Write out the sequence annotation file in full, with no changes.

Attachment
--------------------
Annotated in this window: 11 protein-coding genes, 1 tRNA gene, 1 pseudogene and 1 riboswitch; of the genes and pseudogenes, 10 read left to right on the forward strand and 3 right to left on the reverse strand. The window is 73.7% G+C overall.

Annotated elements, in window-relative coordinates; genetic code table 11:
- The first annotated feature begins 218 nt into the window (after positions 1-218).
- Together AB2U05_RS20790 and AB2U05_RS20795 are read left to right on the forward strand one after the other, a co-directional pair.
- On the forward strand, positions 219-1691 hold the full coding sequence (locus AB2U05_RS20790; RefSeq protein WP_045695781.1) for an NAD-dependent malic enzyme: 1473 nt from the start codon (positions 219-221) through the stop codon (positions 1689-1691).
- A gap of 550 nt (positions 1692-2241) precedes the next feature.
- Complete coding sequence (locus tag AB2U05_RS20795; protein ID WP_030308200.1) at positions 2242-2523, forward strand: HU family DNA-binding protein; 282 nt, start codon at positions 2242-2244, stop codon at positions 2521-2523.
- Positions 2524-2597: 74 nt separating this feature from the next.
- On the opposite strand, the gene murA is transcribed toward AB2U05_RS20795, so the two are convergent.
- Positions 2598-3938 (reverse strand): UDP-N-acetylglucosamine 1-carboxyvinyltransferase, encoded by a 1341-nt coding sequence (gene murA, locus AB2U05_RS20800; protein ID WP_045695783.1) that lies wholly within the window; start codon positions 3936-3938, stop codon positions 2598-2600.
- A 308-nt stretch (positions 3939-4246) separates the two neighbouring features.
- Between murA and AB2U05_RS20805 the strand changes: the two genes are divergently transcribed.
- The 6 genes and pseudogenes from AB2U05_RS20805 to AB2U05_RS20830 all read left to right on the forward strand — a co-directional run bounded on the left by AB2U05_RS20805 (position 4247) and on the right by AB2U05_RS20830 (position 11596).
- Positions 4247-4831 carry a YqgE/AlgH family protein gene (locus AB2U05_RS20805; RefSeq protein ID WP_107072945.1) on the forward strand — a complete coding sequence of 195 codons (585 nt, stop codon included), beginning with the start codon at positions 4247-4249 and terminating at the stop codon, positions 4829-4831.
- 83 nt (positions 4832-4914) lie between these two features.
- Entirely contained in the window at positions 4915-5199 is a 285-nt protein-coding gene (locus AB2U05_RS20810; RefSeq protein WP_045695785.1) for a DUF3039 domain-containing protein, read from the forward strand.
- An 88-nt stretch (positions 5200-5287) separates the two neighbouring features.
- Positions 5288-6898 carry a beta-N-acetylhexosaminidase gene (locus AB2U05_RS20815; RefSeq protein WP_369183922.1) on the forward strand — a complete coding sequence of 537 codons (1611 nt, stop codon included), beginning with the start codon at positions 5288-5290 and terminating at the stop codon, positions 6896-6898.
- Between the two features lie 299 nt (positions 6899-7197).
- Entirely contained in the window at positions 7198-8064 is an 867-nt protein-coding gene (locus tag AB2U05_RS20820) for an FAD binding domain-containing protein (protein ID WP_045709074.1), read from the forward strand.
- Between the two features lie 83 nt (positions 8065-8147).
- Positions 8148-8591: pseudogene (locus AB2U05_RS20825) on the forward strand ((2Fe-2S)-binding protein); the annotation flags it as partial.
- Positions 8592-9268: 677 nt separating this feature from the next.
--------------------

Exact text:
Annotated in this window: 11 protein-coding genes, 1 tRNA gene, 1 pseudogene and 1 riboswitch; of the genes and pseudogenes, 10 read left to right on the forward strand and 3 right to left on the reverse strand. The window is 73.7% G+C overall.

Annotated elements, in window-relative coordinates; genetic code table 11:
- The first annotated feature begins 218 nt into the window (after positions 1-218).
- Together AB2U05_RS20790 and AB2U05_RS20795 are read left to right on the forward strand one after the other, a co-directional pair.
- On the forward strand, positions 219-1691 hold the full coding sequence (locus AB2U05_RS20790; RefSeq protein WP_045695781.1) for an NAD-dependent malic enzyme: 1473 nt from the start codon (positions 219-221) through the stop codon (positions 1689-1691).
- A gap of 550 nt (positions 1692-2241) precedes the next feature.
- Complete coding sequence (locus tag AB2U05_RS20795; protein ID WP_030308200.1) at positions 2242-2523, forward strand: HU family DNA-binding protein; 282 nt, start codon at positions 2242-2244, stop codon at positions 2521-2523.
- Positions 2524-2597: 74 nt separating this feature from the next.
- On the opposite strand, the gene murA is transcribed toward AB2U05_RS20795, so the two are convergent.
- Positions 2598-3938 (reverse strand): UDP-N-acetylglucosamine 1-carboxyvinyltransferase, encoded by a 1341-nt coding sequence (gene murA, locus AB2U05_RS20800; protein ID WP_045695783.1) that lies wholly within the window; start codon positions 3936-3938, stop codon positions 2598-2600.
- A 308-nt stretch (positions 3939-4246) separates the two neighbouring features.
- Between murA and AB2U05_RS20805 the strand changes: the two genes are divergently transcribed.
- The 6 genes and pseudogenes from AB2U05_RS20805 to AB2U05_RS20830 all read left to right on the forward strand — a co-directional run bounded on the left by AB2U05_RS20805 (position 4247) and on the right by AB2U05_RS20830 (position 11596).
- Positions 4247-4831 carry a YqgE/AlgH family protein gene (locus AB2U05_RS20805; RefSeq protein ID WP_107072945.1) on the forward strand — a complete coding sequence of 195 codons (585 nt, stop codon included), beginning with the start codon at positions 4247-4249 and terminating at the stop codon, positions 4829-4831.
- 83 nt (positions 4832-4914) lie between these two features.
- Entirely contained in the window at positions 4915-5199 is a 285-nt protein-coding gene (locus AB2U05_RS20810; RefSeq protein WP_045695785.1) for a DUF3039 domain-containing protein, read from the forward strand.
- An 88-nt stretch (positions 5200-5287) separates the two neighbouring features.
- Positions 5288-6898 carry a beta-N-acetylhexosaminidase gene (locus AB2U05_RS20815; RefSeq protein WP_369183922.1) on the forward strand — a complete coding sequence of 537 codons (1611 nt, stop codon included), beginning with the start codon at positions 5288-5290 and terminating at the stop codon, positions 6896-6898.
- Between the two features lie 299 nt (positions 6899-7197).
- Entirely contained in the window at positions 7198-8064 is an 867-nt protein-coding gene (locus tag AB2U05_RS20820) for an FAD binding domain-containing protein (protein ID WP_045709074.1), read from the forward strand.
- Between the two features lie 83 nt (positions 8065-8147).
- Positions 8148-8591: pseudogene (locus AB2U05_RS20825) on the forward strand ((2Fe-2S)-binding protein); the annotation flags it as partial.
- Positions 8592-9268: 677 nt separating this feature from the next.